If all you had to do to prevent cancer was take an aspirin every day, that would be amazing.
Of course, it's not quite that simple. But new research supports the idea that an aspirin does more than relieve pain and prevent cardiovascular events in some people: It also may guard against certain kinds of cancers.
A study in the Lancet looking at data from more than 25,000 patients, following up on previous trials. Researchers found that a daily aspirin reduced cancer risk by at least 20 percent during the 20-year period. Most study participants were from the United Kingdom.
When looking at specific cancers, aspirin appeared to lower esophageal cancer death risk by 60 percent, bowel cancer death risk by 40 percent, lung cancer death risk by 30 percent, and prostate cancer death risk by 10 percent. Other cancers had a smaller number of deaths associated with them in the sample of participants, so it was hard to define a risk reduction for them.
In a previous study, researchers showed that low-dose aspirin taken over a five-year period appears to lower the risk of colorectal cancer.For a person who's healthy, middle aged, and has more than a 10 percent chance of a vascular event, heart attack or stroke, taking a daily aspirin is already recommended, said Dr. Peter Rothwell of the University of Oxford in England.
"If you accept that the current balance favors treatments in a lot of people anyway, these fairly large benefits from a cancer point of view, I think, just tip the balance further," he said at a news conference Monday.
Aspirin appears to affect the early development of cancer cells, Rothwell told the BBC. Aspirin may reduce the rate of growth of cancer cells, and even prompt the mutated cells to self-destruct.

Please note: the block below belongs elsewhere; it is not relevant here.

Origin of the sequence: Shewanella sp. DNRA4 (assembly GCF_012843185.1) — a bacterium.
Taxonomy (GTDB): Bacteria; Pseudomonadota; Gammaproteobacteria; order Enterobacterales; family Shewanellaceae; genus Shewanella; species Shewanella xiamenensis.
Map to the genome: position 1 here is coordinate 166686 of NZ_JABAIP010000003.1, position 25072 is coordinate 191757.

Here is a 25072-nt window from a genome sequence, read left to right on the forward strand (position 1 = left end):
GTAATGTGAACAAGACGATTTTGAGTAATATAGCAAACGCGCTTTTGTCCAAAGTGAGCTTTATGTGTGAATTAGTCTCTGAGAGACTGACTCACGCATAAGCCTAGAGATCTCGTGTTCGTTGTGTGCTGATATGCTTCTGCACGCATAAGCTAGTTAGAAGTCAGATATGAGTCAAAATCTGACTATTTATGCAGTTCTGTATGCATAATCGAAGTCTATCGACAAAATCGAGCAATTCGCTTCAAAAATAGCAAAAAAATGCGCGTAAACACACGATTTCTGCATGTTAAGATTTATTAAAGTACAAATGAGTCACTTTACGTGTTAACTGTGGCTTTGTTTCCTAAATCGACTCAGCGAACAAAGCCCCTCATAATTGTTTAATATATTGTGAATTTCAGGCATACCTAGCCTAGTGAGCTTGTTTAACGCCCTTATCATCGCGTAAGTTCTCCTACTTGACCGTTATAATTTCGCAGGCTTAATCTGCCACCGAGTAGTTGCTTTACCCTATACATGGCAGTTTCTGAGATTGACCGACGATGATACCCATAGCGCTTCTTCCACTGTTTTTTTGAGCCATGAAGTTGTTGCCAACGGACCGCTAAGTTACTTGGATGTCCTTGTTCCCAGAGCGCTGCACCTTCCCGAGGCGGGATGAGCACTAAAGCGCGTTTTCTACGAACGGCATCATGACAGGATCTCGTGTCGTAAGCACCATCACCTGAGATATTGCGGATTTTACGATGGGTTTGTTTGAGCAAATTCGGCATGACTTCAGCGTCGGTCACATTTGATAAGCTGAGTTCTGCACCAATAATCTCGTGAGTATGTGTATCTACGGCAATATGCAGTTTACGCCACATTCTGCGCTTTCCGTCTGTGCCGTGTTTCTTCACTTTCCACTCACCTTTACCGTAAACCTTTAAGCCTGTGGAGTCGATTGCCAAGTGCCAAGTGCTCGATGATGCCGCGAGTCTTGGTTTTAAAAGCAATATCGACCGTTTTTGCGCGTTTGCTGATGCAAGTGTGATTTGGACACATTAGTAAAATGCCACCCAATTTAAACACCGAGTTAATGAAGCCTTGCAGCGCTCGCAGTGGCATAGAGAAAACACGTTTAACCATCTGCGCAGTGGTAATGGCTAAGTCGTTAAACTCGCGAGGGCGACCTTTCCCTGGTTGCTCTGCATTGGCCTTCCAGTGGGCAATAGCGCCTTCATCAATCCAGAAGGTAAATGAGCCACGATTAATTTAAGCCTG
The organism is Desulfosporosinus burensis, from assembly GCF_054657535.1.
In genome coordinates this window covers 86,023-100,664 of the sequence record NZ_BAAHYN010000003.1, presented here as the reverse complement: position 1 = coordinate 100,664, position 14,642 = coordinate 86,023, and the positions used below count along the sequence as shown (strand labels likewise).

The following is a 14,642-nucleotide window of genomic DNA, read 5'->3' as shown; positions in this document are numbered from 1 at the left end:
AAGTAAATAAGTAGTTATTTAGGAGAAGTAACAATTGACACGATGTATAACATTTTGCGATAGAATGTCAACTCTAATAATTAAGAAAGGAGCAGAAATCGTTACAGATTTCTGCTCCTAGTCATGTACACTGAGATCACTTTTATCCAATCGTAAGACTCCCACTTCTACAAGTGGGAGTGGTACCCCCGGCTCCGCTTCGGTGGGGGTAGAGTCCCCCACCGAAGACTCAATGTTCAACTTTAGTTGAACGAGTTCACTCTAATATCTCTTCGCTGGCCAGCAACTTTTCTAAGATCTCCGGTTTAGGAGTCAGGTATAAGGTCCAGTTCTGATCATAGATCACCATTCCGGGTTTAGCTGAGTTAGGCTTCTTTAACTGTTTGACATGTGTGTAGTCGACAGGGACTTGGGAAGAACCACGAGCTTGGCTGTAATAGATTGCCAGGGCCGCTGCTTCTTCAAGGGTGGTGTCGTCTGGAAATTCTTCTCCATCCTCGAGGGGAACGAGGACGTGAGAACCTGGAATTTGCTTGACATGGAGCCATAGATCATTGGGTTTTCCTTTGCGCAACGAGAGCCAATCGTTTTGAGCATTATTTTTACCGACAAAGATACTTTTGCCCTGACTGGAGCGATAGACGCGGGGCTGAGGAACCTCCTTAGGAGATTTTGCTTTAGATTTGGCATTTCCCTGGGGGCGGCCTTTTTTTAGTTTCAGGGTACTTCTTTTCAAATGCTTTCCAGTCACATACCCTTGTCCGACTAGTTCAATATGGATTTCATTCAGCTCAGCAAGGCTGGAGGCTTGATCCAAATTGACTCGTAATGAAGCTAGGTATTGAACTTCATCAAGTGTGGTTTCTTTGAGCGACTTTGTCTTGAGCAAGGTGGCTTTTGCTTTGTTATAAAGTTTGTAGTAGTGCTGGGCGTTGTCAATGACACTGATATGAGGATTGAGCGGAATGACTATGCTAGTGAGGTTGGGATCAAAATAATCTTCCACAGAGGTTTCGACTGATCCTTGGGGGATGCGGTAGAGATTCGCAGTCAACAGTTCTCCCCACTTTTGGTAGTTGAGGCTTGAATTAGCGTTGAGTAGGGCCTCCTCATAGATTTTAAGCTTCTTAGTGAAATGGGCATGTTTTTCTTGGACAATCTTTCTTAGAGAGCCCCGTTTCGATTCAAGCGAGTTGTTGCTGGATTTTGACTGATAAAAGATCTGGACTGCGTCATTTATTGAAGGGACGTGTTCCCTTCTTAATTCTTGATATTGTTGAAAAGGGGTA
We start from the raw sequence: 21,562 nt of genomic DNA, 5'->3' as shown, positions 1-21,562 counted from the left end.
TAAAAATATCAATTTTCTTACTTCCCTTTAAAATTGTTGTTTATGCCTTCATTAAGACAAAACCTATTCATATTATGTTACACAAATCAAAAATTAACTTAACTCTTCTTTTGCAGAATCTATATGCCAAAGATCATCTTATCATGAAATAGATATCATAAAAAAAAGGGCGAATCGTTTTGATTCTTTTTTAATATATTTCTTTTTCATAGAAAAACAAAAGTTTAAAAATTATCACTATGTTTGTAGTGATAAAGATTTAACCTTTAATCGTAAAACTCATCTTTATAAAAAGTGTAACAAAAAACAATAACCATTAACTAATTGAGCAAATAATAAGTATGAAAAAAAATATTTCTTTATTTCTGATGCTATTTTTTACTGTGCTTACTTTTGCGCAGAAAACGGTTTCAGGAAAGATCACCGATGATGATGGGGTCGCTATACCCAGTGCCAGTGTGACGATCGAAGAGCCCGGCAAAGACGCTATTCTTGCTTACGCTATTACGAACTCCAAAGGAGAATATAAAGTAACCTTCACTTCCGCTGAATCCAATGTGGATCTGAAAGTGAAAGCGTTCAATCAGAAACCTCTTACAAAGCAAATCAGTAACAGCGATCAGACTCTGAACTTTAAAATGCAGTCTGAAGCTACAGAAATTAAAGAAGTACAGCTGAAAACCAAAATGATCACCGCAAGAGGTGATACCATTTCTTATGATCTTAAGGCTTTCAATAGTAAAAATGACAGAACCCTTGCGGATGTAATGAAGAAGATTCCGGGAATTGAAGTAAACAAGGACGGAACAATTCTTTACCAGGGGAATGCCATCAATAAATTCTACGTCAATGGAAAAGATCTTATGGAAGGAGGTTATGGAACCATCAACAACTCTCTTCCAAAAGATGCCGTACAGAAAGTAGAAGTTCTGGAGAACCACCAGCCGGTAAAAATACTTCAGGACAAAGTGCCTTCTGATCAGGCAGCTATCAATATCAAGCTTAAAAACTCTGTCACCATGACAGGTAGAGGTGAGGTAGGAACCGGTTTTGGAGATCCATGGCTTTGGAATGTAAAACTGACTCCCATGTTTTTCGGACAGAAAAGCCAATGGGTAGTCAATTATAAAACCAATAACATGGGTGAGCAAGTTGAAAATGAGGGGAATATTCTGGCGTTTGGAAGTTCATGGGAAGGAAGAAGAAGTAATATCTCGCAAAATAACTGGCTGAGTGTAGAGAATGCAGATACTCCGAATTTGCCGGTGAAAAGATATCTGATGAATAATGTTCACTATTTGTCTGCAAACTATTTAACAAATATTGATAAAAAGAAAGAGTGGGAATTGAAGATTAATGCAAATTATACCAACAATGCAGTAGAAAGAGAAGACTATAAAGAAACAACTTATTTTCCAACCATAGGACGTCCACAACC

Another potential explanation is that aspirin reduces inflammation, including chronic inflammation, which can lead to cancer, said Dr. Ed Kim, lung cancer expert at the University of Texas M.D. Anderson Cancer Center, who was not involved with the study.
Because the risk of cancer goes up with age, the benefit from aspirin also goes up with age, and it also appears to increase the longer you take aspirin, Rothwell said.
It would be sensible to begin taking the daily aspirin before your cancer risk goes up - perhaps around age 45, Rothwell said. He suggests continuing the regimen for 25 or 30 years and then stopping, because the risk of bleeding from aspirin goes up dramatically at age 75.
Aspirin can impair platelets, the part of the blood that helps clotting occur, Kim said. As a result, bleeding may not stop immediately if an older person taking aspirin has a bruise or cut. Bleeding in the stomach and intestine due to irritation may also occur, which can be dangerous.
The U.S. Preventive Services Task Force, the same group that some 40-something women are still angry at because of last year's mammogram guidelines, recommends against taking aspirin to prevent colorectal cancer in people with average risk for that disease.
Dr. Igor Astsaturov of the Fox Chase Cancer Center in Philadelphia, Pennsylvania, said that if he were a primary care physician, he would recommend aspirin to patients based on the benefits for cancer and cardiovascular risk. He noted that the most pronounced effects for cancer prevention were seen around age 65 in this study, but that the long-term users are the ones who got the most benefit.
Kim said he will personally "strongly consider" taking the daily aspirin as a result of this study, but would not automatically start any patient on it without discussing all risks and benefits. This research does not definitively prove that aspirin protects against cancer, he said, and it has its own limitations.
Bottom line: The results are not entirely conclusive, but if you are interested, ask your doctor if aspirin is right for you.